Even former President Álvaro Uribe (2002-2010) – who was extremely tough on FARC terrorism – was ranked by a US Defense Intelligence Agency report in 1991 (since declassified) as 82nd out of a list of 104 “more important Colombian narco-traffickers contracted by the Colombian narcotics cartels for security, transportation, distribution, collection and enforcement of narcotics in both the US and Colombia.” He was further described as “dedicated to collaboration with the Medellín cartel at high government levels.”

Out of the mouth of knaves

The book is heavy with testimonies from diplomats, NGOs, politicians and former operatives of the CIA and DEA, who outline the US’ role in creating, sustaining and transforming this magnum opus from its customary meddling to a full-blown War on Drugs and Terror – both of which it has contributed to greatly. Indeed, aside from the fact that Colombia now produces 75% of the world’s cocaine and 79% of its marijuana, you have to ask yourself how the entire hemisphere is now awash with drugs, narco-traffickers and paramilitary death squads. The US has it prints all over the place.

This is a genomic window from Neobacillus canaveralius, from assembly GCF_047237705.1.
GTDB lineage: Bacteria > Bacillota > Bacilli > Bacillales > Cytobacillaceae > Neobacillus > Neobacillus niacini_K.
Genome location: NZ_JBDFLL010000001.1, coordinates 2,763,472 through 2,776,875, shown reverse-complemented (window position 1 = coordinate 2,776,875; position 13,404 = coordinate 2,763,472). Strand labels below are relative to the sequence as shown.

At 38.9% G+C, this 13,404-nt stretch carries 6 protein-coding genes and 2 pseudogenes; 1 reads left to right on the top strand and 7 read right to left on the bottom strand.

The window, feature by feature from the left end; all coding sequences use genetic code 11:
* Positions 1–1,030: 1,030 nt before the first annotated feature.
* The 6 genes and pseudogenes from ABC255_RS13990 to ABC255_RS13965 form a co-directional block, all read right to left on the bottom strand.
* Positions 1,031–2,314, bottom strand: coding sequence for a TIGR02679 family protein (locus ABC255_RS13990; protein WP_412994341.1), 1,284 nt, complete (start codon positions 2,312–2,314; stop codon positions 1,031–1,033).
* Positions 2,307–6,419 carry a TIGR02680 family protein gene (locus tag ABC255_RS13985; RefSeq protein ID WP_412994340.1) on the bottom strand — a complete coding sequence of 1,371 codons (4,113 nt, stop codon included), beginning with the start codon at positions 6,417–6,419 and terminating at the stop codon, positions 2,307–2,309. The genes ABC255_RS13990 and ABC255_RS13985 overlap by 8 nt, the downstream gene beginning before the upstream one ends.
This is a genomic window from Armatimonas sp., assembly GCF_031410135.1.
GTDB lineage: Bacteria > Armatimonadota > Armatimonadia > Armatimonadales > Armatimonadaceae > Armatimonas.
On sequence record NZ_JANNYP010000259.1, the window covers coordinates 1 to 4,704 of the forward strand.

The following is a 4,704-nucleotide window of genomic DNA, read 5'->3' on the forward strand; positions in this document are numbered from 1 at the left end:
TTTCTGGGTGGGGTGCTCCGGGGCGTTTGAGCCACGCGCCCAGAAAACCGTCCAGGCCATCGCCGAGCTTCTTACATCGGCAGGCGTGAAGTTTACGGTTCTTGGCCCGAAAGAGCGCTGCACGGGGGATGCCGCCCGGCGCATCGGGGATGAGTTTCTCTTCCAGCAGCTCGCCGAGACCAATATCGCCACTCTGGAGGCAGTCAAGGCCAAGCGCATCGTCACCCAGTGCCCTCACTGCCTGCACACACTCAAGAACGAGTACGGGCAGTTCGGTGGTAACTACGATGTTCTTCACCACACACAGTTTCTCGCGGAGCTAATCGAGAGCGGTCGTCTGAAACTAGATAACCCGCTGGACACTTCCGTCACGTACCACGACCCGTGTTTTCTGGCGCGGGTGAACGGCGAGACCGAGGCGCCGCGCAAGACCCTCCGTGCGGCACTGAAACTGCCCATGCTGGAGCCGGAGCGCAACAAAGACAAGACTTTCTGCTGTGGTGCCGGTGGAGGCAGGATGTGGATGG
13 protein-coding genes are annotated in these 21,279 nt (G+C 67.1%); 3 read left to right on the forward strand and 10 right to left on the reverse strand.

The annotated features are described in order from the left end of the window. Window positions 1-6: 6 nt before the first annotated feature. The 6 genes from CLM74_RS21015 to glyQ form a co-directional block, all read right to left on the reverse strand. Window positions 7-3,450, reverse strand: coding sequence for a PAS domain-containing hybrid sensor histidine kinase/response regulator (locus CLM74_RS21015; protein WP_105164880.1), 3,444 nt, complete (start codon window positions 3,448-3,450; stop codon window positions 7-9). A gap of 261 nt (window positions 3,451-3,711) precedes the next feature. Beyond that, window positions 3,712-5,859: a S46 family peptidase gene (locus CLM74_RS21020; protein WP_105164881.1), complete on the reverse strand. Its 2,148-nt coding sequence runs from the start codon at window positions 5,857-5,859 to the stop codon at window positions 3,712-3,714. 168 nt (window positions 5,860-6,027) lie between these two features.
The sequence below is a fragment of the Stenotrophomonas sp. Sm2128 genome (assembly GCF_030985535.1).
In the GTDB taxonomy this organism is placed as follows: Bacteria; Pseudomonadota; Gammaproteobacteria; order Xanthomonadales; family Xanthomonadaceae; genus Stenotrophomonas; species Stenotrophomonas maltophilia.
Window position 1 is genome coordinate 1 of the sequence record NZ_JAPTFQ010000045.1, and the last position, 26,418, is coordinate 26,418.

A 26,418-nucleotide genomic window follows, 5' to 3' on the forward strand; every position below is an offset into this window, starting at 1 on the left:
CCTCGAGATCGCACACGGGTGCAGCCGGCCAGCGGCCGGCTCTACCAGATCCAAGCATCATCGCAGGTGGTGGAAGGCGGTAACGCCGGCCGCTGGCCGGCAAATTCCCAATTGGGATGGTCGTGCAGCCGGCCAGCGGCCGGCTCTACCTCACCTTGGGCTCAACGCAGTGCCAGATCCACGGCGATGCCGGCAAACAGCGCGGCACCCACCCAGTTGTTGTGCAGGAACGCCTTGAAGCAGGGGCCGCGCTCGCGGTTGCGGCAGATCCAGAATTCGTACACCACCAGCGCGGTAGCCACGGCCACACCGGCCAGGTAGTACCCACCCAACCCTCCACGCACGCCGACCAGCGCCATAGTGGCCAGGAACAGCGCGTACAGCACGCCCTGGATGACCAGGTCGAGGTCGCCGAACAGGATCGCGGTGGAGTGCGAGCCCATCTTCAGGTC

Cause and effect

As the book notes, Colombia’s problems are home grown, pre-date La Violencia and the Bogotazo of 1948 and have been exacerbated ever since by the Kennedy Plan/Alliance for Progress, the Plan Lazo, Plan Colombia I and II and have languished on the back-burner until the latest peace talks.

When President Álvaro Uribe addressed “democratic security” in 2003, he established “civil defence peasant militias” and a spy network of 1 million based on a Rand study entitled “Colombian Labyrinth”. There wasn’t a cabbie in Bogotá who wasn’t in on it. This in a country where 69% of the population still live in poverty (and 89% in the countryside); 9.6m are described as “destitute”; 1 in 5 children in rural areas are undernourished and according to UNHCR, 4.9m Colombians are internally displaced.